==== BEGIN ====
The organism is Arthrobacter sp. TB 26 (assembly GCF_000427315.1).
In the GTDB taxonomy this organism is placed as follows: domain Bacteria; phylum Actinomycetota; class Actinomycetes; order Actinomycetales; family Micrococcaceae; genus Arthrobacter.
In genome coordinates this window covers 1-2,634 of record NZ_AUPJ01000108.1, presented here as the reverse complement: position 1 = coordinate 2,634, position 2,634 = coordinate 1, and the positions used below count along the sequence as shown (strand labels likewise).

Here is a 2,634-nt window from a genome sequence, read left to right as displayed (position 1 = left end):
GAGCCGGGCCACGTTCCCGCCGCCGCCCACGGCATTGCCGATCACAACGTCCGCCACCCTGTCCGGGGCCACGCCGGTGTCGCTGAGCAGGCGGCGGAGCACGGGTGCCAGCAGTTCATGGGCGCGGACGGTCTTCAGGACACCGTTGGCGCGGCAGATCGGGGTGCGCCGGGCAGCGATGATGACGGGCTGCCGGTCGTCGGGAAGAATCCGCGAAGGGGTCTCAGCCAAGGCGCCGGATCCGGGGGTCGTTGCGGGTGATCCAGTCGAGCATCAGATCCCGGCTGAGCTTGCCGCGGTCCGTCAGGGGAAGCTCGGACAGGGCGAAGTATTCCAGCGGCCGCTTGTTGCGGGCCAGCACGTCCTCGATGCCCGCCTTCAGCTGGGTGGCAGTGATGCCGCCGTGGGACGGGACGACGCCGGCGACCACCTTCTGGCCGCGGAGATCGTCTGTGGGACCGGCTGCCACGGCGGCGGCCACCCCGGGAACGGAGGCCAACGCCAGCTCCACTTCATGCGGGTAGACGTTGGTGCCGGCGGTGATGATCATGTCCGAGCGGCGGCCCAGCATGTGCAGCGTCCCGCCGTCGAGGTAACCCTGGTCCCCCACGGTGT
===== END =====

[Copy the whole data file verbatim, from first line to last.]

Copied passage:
The organism is Arthrobacter sp. TB 26 (assembly GCF_000427315.1).
In the GTDB taxonomy this organism is placed as follows: domain Bacteria; phylum Actinomycetota; class Actinomycetes; order Actinomycetales; family Micrococcaceae; genus Arthrobacter.
In genome coordinates this window covers 1-2,634 of record NZ_AUPJ01000108.1, presented here as the reverse complement: position 1 = coordinate 2,634, position 2,634 = coordinate 1, and the positions used below count along the sequence as shown (strand labels likewise).

Here is a 2,634-nt window from a genome sequence, read left to right as displayed (position 1 = left end):
GAGCCGGGCCACGTTCCCGCCGCCGCCCACGGCATTGCCGATCACAACGTCCGCCACCCTGTCCGGGGCCACGCCGGTGTCGCTGAGCAGGCGGCGGAGCACGGGTGCCAGCAGTTCATGGGCGCGGACGGTCTTCAGGACACCGTTGGCGCGGCAGATCGGGGTGCGCCGGGCAGCGATGATGACGGGCTGCCGGTCGTCGGGAAGAATCCGCGAAGGGGTCTCAGCCAAGGCGCCGGATCCGGGGGTCGTTGCGGGTGATCCAGTCGAGCATCAGATCCCGGCTGAGCTTGCCGCGGTCCGTCAGGGGAAGCTCGGACAGGGCGAAGTATTCCAGCGGCCGCTTGTTGCGGGCCAGCACGTCCTCGATGCCCGCCTTCAGCTGGGTGGCAGTGATGCCGCCGTGGGACGGGACGACGCCGGCGACCACCTTCTGGCCGCGGAGATCGTCTGTGGGACCGGCTGCCACGGCGGCGGCCACCCCGGGAACGGAGGCCAACGCCAGCTCCACTTCATGCGGGTAGACGTTGGTGCCGGCGGTGATGATCATGTCCGAGCGGCGGCCCAGCATGTGCAGCGTCCCGCCGTCGAGGTAACCCTGGTCCCCCACGGTGT